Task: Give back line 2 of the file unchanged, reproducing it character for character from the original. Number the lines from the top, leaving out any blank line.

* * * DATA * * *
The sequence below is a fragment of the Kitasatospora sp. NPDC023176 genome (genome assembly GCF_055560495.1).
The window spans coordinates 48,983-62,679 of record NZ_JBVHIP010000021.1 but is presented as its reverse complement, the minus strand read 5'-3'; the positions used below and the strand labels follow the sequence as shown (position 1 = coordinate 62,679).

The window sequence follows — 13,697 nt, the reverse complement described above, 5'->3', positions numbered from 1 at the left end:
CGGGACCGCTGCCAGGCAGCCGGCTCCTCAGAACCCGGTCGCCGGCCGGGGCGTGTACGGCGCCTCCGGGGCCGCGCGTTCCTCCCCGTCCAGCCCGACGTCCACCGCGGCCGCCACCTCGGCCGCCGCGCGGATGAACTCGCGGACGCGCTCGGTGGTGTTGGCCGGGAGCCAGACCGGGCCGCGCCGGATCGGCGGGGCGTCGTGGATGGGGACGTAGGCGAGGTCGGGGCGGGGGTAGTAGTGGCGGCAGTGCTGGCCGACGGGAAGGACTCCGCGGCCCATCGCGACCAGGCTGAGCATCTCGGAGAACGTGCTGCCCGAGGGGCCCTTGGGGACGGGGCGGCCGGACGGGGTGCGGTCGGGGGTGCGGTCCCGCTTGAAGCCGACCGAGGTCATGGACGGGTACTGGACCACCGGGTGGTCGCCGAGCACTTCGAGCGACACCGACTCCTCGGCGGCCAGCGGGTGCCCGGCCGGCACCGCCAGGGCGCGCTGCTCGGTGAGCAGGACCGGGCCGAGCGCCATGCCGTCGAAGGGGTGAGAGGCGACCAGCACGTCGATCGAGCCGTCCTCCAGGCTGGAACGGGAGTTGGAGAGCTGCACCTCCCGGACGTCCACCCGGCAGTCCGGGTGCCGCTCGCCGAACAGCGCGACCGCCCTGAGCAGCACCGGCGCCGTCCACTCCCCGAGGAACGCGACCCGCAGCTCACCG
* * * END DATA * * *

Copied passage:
The window spans coordinates 48,983-62,679 of record NZ_JBVHIP010000021.1 but is presented as its reverse complement, the minus strand read 5'-3'; the positions used below and the strand labels follow the sequence as shown (position 1 = coordinate 62,679).